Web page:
Food through a keyhole

Posted on 19th Jun by Adam Peters − Category: News

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A few months ago we invited some of the women in the slum closest to us to come to our office and help us to build a ‘keyhole garden’ (a special type of kitchen garden). This week we were able to repay the favour, as we headed out to Mama Joshua’s house to help her to build one for herself along with a group of local women. As a result, she can now grow her own vegetables to help feed her family throughout the year. During the dry seasons, people can really struggle to afford food as prices for even the most common of vegetable rise considerably. However, thanks to some simple teaching and locally sourced materials Mama Joshua can not only provide food for her family, but she can also teach other mama’s to do the same on their tiny plots of land.

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A keyhole garden works by utilising a compost pit in the centre of a circular raised-vegetable bed. This provides a good way to dispose of left over food waste such as vegetable peelings, keeping her compound clean and also feeding the vegetables with valuable compost. Waste water can be added to the compost basket, which then helps to ‘lock in’ moisture. It is easy to build and maintain and the materials needed are really cheap or free. With all the compost used in the soil, the garden retains moisture very well, enabling it to grow vegetables even when there is very little rain.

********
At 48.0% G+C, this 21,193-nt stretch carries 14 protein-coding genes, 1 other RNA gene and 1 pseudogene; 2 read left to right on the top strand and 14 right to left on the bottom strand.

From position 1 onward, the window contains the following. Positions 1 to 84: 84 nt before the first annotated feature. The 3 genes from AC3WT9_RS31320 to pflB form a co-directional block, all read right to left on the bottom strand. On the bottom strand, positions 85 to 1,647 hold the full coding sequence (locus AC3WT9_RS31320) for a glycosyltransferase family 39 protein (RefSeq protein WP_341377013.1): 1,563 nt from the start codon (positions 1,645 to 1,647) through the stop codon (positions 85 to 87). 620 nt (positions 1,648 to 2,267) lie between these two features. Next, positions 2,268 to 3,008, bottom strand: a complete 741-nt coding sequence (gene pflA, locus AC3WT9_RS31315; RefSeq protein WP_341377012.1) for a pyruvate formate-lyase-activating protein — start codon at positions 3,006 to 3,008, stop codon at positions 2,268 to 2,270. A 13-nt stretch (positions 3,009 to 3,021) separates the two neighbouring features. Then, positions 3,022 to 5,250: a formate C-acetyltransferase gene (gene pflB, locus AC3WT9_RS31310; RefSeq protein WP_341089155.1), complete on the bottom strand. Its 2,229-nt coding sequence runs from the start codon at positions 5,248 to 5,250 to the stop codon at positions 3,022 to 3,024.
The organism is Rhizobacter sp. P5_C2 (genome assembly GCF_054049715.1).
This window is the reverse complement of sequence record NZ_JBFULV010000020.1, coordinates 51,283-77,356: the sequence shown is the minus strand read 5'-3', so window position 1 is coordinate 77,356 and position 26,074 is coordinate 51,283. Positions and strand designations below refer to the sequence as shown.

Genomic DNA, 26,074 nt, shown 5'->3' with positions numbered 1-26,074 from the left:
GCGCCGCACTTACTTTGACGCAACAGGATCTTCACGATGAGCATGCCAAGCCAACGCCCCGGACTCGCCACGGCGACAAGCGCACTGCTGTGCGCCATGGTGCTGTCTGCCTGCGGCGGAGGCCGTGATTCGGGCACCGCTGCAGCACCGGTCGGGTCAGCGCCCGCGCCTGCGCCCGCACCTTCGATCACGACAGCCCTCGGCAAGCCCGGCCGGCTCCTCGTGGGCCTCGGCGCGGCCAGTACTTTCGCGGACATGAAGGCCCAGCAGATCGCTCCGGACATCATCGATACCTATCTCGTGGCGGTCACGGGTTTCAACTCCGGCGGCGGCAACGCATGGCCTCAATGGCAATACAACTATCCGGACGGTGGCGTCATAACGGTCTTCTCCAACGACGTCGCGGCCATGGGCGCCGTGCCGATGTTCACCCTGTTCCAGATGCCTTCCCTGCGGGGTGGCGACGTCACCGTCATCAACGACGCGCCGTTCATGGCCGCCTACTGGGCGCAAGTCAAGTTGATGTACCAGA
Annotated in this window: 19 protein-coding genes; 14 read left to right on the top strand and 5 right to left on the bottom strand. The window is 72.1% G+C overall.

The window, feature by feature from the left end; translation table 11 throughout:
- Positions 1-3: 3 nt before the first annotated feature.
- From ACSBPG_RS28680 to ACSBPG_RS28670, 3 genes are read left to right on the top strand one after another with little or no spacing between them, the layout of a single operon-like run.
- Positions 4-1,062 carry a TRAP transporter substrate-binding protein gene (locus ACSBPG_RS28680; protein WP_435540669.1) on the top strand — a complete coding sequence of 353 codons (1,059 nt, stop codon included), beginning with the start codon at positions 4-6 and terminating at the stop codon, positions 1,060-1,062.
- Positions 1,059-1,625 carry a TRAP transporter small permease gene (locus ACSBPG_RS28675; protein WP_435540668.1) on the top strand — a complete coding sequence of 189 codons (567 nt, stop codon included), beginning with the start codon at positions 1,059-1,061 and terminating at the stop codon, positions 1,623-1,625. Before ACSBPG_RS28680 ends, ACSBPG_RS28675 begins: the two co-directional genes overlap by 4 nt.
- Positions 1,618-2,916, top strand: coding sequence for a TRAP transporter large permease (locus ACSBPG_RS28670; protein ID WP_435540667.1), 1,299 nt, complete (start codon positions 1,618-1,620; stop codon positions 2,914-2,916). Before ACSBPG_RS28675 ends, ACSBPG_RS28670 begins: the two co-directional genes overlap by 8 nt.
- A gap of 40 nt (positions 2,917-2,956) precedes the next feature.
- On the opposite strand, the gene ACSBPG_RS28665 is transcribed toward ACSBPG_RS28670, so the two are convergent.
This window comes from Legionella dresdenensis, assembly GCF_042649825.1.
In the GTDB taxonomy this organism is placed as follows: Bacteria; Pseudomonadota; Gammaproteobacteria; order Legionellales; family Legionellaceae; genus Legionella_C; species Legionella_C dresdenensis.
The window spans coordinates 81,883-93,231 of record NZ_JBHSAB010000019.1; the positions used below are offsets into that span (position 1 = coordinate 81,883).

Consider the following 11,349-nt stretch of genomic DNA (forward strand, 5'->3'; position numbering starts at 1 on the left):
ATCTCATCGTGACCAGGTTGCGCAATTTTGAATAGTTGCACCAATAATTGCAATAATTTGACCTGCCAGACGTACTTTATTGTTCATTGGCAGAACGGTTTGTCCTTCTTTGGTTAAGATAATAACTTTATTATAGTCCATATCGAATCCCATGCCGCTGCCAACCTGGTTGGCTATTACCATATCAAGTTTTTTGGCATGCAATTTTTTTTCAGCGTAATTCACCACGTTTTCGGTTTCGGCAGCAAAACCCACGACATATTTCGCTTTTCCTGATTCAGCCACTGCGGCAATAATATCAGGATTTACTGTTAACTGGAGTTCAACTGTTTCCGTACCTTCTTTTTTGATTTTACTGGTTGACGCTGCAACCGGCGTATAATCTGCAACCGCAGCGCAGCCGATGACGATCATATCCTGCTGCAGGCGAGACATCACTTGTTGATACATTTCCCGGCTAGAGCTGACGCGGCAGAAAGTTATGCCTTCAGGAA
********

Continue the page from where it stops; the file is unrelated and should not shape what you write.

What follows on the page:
Check out our great time-lapse video of us all making the garden together:

Keyhole Garden time-lapse in Kasubi slum from Revelation Life on Vimeo.

Mama Joshua was one of the first mama’s we ever had relationship with in Uganda and so it is really great to see her business and family flourishing and it was an honour to help her become even more self sustaining in the future. Now she is going to work with the other local mamas to create their own versions of the keyhole garden – helping a large number of families get extra nutritious vegetables when their children would normally be eating starchy staples.

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The garden a month later, growing cabbages and onions

To help us train even more groups in vegetable growing to keep children healthy, please go to our donate page.